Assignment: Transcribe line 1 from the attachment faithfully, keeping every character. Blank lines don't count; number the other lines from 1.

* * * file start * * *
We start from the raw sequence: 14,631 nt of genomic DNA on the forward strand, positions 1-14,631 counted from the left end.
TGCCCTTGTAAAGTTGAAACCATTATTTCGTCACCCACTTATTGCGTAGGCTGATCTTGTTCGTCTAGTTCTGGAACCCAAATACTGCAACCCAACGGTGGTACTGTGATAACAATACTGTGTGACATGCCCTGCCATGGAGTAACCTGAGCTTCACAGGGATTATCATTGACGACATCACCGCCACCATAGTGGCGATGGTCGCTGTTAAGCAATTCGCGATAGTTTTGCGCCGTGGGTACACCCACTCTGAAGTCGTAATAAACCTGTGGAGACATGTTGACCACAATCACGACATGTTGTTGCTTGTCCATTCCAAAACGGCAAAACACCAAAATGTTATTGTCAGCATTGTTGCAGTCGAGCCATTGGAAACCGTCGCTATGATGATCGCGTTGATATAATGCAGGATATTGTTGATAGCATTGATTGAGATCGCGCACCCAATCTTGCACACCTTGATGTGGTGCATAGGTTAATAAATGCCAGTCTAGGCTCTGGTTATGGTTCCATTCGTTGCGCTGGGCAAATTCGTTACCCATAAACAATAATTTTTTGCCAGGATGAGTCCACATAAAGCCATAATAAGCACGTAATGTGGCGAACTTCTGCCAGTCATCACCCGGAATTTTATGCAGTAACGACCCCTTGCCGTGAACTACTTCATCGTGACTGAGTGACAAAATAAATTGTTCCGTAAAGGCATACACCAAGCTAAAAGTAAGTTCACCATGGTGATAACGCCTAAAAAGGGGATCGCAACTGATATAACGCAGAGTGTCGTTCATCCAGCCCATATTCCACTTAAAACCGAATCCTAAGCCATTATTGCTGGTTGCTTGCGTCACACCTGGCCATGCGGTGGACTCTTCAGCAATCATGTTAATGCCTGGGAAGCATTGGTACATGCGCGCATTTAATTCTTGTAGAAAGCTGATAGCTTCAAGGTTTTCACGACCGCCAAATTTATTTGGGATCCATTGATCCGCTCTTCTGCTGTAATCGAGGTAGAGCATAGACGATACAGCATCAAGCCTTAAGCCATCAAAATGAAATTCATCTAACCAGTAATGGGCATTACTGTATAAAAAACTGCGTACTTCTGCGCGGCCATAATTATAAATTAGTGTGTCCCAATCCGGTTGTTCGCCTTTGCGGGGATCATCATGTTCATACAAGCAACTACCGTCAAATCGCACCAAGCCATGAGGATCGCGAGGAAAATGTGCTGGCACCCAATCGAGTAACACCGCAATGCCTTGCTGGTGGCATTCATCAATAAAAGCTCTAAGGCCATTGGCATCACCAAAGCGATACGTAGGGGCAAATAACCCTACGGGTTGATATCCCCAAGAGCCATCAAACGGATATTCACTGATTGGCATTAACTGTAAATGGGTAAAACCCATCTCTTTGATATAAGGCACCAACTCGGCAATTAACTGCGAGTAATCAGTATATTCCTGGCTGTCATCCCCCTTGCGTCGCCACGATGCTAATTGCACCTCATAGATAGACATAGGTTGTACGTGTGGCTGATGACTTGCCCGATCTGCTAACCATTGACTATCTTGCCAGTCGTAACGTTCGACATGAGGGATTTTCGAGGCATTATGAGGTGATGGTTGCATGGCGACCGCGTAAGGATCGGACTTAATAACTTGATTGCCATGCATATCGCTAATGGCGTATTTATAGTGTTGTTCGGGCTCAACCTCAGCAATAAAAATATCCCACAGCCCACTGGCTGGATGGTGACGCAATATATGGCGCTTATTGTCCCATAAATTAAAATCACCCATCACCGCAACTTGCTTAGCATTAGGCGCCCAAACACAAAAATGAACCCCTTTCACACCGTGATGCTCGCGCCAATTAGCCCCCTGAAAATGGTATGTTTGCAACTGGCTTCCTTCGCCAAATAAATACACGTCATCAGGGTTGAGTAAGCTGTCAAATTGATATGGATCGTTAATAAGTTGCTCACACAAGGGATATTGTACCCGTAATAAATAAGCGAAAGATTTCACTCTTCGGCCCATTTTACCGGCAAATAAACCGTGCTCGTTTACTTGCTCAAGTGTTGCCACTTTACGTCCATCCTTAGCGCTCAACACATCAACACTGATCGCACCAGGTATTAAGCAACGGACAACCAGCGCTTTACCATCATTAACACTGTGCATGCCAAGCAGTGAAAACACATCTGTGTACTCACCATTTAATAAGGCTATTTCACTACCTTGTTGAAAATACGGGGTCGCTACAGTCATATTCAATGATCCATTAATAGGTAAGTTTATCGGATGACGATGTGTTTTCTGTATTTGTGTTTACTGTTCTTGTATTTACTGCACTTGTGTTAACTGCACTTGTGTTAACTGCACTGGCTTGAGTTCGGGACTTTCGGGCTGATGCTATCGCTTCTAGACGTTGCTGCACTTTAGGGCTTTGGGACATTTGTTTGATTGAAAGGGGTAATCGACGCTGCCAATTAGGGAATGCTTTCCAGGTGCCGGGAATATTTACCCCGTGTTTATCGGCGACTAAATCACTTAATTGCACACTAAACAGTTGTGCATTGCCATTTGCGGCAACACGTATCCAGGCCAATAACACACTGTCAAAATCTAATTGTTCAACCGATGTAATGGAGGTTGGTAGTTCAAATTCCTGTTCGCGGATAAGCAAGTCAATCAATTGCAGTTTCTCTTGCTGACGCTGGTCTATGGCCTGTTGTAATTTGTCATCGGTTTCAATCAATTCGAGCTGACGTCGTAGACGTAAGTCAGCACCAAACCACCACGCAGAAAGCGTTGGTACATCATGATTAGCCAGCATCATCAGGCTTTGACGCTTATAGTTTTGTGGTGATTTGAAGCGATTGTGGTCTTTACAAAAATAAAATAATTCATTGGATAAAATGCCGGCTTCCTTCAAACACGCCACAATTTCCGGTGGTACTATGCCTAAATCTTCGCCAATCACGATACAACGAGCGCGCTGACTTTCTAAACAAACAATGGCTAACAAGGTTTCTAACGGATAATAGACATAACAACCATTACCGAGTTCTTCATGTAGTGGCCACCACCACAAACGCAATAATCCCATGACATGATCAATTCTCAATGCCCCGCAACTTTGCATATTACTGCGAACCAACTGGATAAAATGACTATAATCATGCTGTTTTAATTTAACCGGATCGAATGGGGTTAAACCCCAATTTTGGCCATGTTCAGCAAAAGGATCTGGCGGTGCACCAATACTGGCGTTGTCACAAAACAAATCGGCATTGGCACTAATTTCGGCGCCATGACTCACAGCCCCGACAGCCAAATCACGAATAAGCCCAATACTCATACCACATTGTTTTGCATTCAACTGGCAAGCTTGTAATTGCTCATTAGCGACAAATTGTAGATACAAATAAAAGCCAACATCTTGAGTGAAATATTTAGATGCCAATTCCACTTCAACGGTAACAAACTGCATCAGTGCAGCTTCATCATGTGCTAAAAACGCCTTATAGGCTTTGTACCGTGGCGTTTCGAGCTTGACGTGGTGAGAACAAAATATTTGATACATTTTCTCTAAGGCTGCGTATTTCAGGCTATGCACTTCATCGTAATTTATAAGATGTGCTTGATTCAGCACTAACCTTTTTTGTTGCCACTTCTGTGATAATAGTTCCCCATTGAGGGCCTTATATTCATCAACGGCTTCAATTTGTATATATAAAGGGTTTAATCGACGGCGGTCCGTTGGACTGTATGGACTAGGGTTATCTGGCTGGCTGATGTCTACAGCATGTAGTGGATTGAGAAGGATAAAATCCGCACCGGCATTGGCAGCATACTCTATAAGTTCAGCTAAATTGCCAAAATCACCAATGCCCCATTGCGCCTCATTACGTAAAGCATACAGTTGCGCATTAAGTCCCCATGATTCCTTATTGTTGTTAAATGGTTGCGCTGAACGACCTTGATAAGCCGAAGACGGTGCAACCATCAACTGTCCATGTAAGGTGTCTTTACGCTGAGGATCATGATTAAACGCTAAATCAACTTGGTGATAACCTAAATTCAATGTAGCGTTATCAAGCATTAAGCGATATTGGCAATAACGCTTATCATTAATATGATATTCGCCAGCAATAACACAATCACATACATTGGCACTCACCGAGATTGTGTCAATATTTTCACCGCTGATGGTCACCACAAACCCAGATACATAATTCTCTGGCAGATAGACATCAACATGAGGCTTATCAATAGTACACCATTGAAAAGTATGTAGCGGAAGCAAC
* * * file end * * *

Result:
We start from the raw sequence: 14,631 nt of genomic DNA on the forward strand, positions 1-14,631 counted from the left end.